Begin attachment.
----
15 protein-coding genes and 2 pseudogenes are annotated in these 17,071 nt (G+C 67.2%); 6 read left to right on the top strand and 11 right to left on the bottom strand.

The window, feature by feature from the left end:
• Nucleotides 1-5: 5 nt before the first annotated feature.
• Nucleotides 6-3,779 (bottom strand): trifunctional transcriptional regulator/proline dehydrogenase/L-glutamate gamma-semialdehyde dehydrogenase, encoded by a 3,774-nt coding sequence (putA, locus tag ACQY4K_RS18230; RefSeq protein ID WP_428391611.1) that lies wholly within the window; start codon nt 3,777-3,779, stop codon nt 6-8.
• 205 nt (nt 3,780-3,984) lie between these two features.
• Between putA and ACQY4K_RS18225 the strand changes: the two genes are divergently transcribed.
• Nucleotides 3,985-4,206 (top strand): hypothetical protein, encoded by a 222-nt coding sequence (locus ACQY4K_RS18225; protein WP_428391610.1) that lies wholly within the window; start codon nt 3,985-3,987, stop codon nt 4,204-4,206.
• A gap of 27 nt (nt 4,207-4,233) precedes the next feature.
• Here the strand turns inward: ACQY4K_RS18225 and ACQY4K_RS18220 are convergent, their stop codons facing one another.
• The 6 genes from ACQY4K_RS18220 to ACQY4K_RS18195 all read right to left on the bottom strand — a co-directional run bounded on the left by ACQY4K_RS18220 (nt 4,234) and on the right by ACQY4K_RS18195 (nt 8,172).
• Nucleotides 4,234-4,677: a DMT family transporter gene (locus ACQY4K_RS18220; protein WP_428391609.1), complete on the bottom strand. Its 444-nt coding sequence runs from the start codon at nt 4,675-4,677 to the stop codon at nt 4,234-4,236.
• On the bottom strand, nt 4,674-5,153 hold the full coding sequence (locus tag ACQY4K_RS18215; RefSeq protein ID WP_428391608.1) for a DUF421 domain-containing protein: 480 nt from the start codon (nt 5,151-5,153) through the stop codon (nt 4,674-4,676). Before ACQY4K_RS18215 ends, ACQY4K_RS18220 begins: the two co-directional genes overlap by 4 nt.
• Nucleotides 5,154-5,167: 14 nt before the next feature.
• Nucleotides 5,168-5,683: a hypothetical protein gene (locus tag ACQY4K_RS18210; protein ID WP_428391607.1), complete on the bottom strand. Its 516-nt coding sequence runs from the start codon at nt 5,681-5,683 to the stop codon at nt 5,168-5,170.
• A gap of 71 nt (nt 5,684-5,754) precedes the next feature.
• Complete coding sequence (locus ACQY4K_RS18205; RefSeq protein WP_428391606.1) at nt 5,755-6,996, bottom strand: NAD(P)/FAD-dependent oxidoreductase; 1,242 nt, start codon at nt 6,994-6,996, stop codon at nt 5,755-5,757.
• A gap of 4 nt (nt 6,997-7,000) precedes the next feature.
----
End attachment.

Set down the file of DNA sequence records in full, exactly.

15 protein-coding genes and 2 pseudogenes are annotated in these 17,071 nt (G+C 67.2%); 6 read left to right on the top strand and 11 right to left on the bottom strand.

The window, feature by feature from the left end:
• Nucleotides 1-5: 5 nt before the first annotated feature.
• Nucleotides 6-3,779 (bottom strand): trifunctional transcriptional regulator/proline dehydrogenase/L-glutamate gamma-semialdehyde dehydrogenase, encoded by a 3,774-nt coding sequence (putA, locus tag ACQY4K_RS18230; RefSeq protein ID WP_428391611.1) that lies wholly within the window; start codon nt 3,777-3,779, stop codon nt 6-8.
• 205 nt (nt 3,780-3,984) lie between these two features.
• Between putA and ACQY4K_RS18225 the strand changes: the two genes are divergently transcribed.
• Nucleotides 3,985-4,206 (top strand): hypothetical protein, encoded by a 222-nt coding sequence (locus ACQY4K_RS18225; protein WP_428391610.1) that lies wholly within the window; start codon nt 3,985-3,987, stop codon nt 4,204-4,206.
• A gap of 27 nt (nt 4,207-4,233) precedes the next feature.
• Here the strand turns inward: ACQY4K_RS18225 and ACQY4K_RS18220 are convergent, their stop codons facing one another.
• The 6 genes from ACQY4K_RS18220 to ACQY4K_RS18195 all read right to left on the bottom strand — a co-directional run bounded on the left by ACQY4K_RS18220 (nt 4,234) and on the right by ACQY4K_RS18195 (nt 8,172).
• Nucleotides 4,234-4,677: a DMT family transporter gene (locus ACQY4K_RS18220; protein WP_428391609.1), complete on the bottom strand. Its 444-nt coding sequence runs from the start codon at nt 4,675-4,677 to the stop codon at nt 4,234-4,236.
• On the bottom strand, nt 4,674-5,153 hold the full coding sequence (locus tag ACQY4K_RS18215; RefSeq protein ID WP_428391608.1) for a DUF421 domain-containing protein: 480 nt from the start codon (nt 5,151-5,153) through the stop codon (nt 4,674-4,676). Before ACQY4K_RS18215 ends, ACQY4K_RS18220 begins: the two co-directional genes overlap by 4 nt.
• Nucleotides 5,154-5,167: 14 nt before the next feature.
• Nucleotides 5,168-5,683: a hypothetical protein gene (locus tag ACQY4K_RS18210; protein ID WP_428391607.1), complete on the bottom strand. Its 516-nt coding sequence runs from the start codon at nt 5,681-5,683 to the stop codon at nt 5,168-5,170.
• A gap of 71 nt (nt 5,684-5,754) precedes the next feature.
• Complete coding sequence (locus ACQY4K_RS18205; RefSeq protein WP_428391606.1) at nt 5,755-6,996, bottom strand: NAD(P)/FAD-dependent oxidoreductase; 1,242 nt, start codon at nt 6,994-6,996, stop codon at nt 5,755-5,757.
• A gap of 4 nt (nt 6,997-7,000) precedes the next feature.